It is but another way of asking that great question that has come through all the ages: What is the summum bonum, the supreme good in life?, and there have been countless numbers who gladly would have given all they possessed to have had the true and satisfactory answer. Can we then find this answer, true and satisfactory to ourselves; surely the brief time spent together must be counted as the most precious and valuable of life itself. There is an answer: follow closely, and that our findings may be the more conclusive, take issue with me at every step if you choose, but tell me finally if it is not true and satisfactory.

There is one great, one simple principle, which if firmly laid hold of, and if made the great central principle in one's life, around which all others properly arrange and subordinate themselves, will make that life a grand success, truly great and genuinely happy, loved and blessed by all in just the degree in which it is laid hold upon. A principle which, if universally made thus, would wonderfully change this old world in which we live, that would transform it almost in a night. And it is for its coming that the world has long been waiting; that in place of the gloom and despair in almost countless numbers of lives would bring light and hope and contentment, and no longer would it be said as so truly today, that “man’s inhumanity to man makes countless thousands mourn.” It would bring to the life of the fashionable society woman, now spending her days and her nights in seeking for nothing but her own pleasure, such a flood of true and genuine pleasure and happiness and satisfaction as would make the poor, weak something she calls by this name so pale before it, that she would quickly see that she has not known what true pleasure is, and that what she has been mistaking for the real, the genuine, is but as a baser metal compared to the purest of gold, as a bit of cut glass compared to the rarest of diamonds, and that would make this same woman who scarcely notices the poor woman who washes her front steps, but who, were the facts known, may be living a much grander life, and consequently of much more value to the world than she herself, see that this poor woman is after all her sister; because child of the same Eternal Father. It would make the humble life of this same poor woman beautiful and happy and sweet in its humility, and would give us a nation of statesmen in place of, with now and then an exception, a nation of politicians, each one bent upon his own personal aggrandizement at the expense of the general good. It would go far, very far, toward solving our great and hard-pressing social problems with which we are already face to face; and, in short, would make each man a prince among men, and each woman a queen among women.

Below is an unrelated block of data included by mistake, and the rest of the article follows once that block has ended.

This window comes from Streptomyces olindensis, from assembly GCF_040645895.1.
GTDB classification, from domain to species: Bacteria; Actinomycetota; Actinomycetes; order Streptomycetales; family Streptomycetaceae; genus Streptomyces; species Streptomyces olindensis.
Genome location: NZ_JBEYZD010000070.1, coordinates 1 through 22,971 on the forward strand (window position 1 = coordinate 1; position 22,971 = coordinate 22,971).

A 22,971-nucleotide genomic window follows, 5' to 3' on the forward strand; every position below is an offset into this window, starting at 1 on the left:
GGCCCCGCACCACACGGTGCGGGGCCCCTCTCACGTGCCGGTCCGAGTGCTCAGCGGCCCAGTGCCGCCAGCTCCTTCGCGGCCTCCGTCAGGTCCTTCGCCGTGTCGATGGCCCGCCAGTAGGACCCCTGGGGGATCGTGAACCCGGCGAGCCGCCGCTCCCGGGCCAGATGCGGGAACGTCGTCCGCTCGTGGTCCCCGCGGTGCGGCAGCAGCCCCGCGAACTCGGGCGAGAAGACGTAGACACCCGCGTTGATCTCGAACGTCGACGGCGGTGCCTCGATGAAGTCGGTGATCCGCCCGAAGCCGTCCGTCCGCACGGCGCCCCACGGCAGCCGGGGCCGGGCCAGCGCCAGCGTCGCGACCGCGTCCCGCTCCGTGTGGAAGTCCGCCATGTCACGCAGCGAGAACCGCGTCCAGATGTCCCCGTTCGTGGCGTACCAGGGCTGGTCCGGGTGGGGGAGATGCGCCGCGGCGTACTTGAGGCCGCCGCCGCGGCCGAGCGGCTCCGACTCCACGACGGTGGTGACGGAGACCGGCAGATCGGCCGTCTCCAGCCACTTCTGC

I have seen the supreme happiness in lives where this principle has been caught and laid hold of, some lives that seemed not to have much in them before, but which under its wonderful influences have been so transformed and so beautified, that have been made so sweet and so strong, so useful and so precious, that each day seems to them all too short, the same time that before, when they could scarcely see what was in life to make it worth the living, dragged wearily along. So there are countless numbers of people in the world with lives that seem not to have much in them among the wealthy classes and among the poorer, who might under the influence of this great, this simple principle, make them so precious, so rich, and so happy, that time would seem only too short, and they would wonder why they have been so long running on the wrong track, for it is true that much the larger portion of the world today is on the wrong track in the pursuit of happiness; but almost all are there, let it be said, not through choice, but by reason of not knowing the right, the true one.